Wow, A Game of Thrones is over already. I mean, yes, technically it took me over two months to read, at the pace we were all going, but it was one of those books that you get so stuck into and when you reach the last page, you start to wonder, “Why can’t I just keep going?”
Luckily for me there are 4 other books in the series to continue on with, and the book club will continue!
So let’s get down to this section’s Q&A session and see what we have to say.
I think there’s still plenty of room for her development. But I don’t think that she’s weak-willed, not after getting the chance to see more of her personality. I think she’s showing strength in a different way. Rather than try to fight back, she’s trying to bend to keep the peace, to put herself in a position where she can make a difference to what she’s come to recognize as a bad situation. You see this in the way she begs for mercy for her father. Begging doesn’t automatically make one weak.
I think, also, that she can be pushed to the limit, especially now that physical abuse and cruelty is occurring to her. I’m actually looking forward to seeing if she snaps and starts fighting back more assertively. I don’t think she’s the type to be easily broken.
Most of the chapters have involved characters who are deeply involved in a situation that’s important to the plot, and chapters from their point of view serve as a good way of getting the reading information without having a ton of exposition and infodumping. It also gives a sense of scale; with such a large cast of characters, each in different situations, you get a good feel for the vastness of the world, the difference in cultures and societies, and generally gives the whole thing a very epic feel.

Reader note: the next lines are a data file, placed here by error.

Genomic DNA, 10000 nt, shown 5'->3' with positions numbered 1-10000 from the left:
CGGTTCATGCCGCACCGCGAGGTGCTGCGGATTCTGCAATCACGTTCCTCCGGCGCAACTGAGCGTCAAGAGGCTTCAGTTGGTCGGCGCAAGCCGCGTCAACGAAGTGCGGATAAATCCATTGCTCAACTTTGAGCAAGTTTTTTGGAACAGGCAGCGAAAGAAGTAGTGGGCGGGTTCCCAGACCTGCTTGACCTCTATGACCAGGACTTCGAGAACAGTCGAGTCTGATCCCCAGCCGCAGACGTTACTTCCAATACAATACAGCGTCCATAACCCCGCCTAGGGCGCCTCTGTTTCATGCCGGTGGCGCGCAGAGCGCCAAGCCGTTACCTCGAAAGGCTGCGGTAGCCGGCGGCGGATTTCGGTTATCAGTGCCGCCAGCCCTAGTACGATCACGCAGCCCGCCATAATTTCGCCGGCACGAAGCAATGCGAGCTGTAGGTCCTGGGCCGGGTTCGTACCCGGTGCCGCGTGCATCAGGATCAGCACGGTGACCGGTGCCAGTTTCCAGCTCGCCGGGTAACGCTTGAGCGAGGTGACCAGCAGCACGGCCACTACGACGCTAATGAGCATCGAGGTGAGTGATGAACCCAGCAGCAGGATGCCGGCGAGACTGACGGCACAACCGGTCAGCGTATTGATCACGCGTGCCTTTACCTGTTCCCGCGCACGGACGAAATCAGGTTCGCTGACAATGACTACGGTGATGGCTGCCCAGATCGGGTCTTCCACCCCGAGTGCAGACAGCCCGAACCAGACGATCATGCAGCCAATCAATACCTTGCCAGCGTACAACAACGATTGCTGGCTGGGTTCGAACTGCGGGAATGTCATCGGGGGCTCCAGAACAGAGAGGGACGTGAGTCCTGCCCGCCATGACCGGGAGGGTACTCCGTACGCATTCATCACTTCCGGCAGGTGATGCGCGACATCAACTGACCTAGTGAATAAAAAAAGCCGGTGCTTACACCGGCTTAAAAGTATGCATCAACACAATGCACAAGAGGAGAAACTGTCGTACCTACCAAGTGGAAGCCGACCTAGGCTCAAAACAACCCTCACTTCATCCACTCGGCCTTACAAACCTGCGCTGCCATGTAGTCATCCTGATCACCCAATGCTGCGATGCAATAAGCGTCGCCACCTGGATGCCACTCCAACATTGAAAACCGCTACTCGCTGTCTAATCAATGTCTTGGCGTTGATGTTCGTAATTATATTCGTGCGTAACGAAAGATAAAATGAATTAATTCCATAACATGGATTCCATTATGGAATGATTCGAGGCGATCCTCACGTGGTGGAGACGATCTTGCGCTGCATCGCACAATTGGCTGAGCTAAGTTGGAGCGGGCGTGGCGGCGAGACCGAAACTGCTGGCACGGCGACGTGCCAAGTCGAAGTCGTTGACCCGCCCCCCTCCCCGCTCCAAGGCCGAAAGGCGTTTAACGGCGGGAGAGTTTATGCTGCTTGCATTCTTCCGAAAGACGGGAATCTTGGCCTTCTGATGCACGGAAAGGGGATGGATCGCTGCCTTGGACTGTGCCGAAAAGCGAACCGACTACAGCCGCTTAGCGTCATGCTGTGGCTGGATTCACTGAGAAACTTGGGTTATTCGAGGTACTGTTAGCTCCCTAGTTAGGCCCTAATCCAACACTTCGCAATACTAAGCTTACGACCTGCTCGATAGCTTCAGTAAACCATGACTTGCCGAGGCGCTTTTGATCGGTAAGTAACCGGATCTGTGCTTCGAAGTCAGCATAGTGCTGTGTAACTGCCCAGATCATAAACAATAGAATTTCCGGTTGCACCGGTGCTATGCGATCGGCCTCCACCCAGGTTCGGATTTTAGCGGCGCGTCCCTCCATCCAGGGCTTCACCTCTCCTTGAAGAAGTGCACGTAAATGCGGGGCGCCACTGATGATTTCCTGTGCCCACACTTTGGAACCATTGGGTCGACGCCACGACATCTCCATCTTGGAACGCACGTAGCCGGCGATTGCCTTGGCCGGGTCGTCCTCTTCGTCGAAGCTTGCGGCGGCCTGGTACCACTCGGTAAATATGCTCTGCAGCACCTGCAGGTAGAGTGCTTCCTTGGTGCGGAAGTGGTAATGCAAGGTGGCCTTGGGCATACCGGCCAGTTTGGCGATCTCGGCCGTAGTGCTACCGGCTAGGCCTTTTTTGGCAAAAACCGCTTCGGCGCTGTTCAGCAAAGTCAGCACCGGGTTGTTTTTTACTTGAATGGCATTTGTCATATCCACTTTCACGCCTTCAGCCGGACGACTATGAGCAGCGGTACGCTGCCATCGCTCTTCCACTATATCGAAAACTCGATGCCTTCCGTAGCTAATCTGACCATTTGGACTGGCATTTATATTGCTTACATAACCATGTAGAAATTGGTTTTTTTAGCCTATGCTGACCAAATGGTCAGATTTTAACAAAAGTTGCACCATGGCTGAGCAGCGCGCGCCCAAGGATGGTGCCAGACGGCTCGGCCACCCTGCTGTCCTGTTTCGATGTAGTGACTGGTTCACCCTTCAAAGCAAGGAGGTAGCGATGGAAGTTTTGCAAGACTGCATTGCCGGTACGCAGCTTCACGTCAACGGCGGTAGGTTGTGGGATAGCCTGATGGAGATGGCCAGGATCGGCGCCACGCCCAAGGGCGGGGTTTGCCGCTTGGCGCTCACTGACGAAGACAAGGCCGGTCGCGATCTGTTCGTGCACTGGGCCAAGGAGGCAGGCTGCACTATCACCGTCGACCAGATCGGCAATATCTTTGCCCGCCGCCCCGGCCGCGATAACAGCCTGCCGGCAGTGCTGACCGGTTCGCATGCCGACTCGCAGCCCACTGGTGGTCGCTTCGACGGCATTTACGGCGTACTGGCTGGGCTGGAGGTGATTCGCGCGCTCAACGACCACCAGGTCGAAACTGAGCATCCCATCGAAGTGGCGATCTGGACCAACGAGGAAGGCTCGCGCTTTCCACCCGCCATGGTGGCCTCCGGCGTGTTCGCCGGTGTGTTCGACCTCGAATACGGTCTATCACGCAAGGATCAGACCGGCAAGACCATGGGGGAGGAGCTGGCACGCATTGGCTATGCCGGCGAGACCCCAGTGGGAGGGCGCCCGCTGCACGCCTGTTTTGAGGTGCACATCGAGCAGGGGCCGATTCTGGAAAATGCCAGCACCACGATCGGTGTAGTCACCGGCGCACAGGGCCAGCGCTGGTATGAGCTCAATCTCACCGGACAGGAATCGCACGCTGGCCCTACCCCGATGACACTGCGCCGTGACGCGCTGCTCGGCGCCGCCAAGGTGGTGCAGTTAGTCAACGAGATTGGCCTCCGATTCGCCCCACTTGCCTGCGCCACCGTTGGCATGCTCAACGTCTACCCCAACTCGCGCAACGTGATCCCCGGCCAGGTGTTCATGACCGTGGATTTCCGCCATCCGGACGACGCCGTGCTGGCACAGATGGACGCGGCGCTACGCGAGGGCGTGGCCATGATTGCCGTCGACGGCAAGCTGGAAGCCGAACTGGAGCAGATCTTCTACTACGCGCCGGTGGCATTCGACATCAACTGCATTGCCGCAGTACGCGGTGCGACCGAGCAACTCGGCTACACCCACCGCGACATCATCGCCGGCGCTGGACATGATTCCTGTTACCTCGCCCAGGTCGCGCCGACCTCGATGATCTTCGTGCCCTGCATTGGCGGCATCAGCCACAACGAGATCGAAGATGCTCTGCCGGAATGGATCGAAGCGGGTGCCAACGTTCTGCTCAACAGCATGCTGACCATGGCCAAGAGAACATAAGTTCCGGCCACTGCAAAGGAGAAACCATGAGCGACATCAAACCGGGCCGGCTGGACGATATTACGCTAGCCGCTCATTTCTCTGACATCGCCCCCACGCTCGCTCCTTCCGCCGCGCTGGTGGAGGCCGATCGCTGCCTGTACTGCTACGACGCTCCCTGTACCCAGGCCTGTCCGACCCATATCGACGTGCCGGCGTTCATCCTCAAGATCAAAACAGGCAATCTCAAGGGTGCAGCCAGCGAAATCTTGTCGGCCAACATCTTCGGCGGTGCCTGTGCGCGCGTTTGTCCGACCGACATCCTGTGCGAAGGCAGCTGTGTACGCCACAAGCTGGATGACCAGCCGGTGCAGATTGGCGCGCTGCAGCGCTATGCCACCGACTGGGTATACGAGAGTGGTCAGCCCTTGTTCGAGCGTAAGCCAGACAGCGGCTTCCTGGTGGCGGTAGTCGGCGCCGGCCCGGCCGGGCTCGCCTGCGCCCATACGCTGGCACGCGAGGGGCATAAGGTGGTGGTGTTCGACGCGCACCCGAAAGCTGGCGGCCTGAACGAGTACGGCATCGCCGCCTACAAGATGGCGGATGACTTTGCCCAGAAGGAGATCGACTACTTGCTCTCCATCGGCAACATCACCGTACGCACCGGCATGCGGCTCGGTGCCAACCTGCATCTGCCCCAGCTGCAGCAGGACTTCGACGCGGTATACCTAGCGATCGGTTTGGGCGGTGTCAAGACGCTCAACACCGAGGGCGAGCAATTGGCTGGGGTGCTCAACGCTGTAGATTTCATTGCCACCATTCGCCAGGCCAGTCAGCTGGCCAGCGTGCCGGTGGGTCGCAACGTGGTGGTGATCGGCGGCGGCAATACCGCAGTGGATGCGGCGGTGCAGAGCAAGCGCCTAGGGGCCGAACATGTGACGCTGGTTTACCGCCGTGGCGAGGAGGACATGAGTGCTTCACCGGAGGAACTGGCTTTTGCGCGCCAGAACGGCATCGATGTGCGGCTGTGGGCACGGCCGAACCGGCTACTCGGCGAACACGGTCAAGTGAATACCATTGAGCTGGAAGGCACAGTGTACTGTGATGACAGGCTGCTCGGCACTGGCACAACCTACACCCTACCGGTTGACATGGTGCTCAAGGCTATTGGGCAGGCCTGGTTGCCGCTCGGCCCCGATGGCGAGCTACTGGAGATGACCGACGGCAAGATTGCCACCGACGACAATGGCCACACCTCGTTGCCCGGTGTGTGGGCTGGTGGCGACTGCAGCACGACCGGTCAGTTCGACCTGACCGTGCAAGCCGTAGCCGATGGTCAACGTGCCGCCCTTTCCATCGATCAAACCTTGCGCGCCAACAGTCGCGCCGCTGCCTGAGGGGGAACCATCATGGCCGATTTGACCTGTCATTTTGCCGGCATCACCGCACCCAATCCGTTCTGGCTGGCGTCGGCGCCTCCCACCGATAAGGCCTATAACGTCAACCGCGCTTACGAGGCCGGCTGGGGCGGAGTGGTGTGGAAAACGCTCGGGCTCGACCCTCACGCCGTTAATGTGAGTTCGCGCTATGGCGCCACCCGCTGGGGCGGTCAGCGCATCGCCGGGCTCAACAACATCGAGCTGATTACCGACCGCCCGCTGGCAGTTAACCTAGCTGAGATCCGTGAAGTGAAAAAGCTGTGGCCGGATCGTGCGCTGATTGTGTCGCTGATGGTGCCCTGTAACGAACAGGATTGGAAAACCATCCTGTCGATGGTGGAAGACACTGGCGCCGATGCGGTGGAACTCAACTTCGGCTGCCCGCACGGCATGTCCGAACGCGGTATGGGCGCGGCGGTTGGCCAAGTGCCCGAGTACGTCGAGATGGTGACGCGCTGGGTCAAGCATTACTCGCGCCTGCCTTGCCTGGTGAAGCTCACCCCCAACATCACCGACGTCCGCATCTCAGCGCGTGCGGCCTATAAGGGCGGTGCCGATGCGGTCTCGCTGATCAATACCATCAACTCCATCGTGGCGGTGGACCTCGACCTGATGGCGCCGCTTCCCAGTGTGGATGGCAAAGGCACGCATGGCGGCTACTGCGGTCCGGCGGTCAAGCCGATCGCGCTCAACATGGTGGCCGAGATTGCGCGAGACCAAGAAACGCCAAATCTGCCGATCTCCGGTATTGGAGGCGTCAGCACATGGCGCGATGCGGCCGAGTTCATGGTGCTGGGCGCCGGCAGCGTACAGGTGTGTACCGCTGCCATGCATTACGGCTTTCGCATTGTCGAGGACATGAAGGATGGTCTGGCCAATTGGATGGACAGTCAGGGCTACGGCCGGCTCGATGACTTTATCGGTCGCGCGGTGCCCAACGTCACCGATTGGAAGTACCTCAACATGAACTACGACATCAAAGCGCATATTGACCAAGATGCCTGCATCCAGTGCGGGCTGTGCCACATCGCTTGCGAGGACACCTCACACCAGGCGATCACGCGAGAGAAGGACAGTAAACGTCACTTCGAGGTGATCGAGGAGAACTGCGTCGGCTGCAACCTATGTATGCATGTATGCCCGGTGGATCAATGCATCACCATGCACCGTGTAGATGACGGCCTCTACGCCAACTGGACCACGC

However, there are some characters (Bran, in particular), who seem as though they either a) outlived their usefulness when it comes to perspective but the author didn’t feel like dealing with any, “What happened to him?” questions, or b) are only around now, showing us stuff that isn’t that important, because they’ll play a major part later on and the author doesn’t want them to be forgotten. I honestly can’t tell which at this point.
Not in the slightest. We don’t get to see as much of Jaime as we do Cersei, but they seem weirdly one-dimensional, without much to motivate them beyond self-righteous entitlement. They’re willing to do whatever it takes to get what they want… but that hasn’t changed from the first moment they stepped on the pages. I hope they do get some more development as the books go on, because otherwise they’re quickly going to get rather yawn-worthy.
Both, actually. I didn’t expect it, but it wasn’t exactly out of character. Partly because her character wasn’t very well-defined, but it’s easy to see how kind words masked her bitterness, so while it surprised me, it didn’t seem random or out of sync with what was already established. It was admittedly interesting to see a character who wasn’t what she seemed to be on the surface. They seem to be somewhat lacking in the series so far, at least from what’s been revealed to us.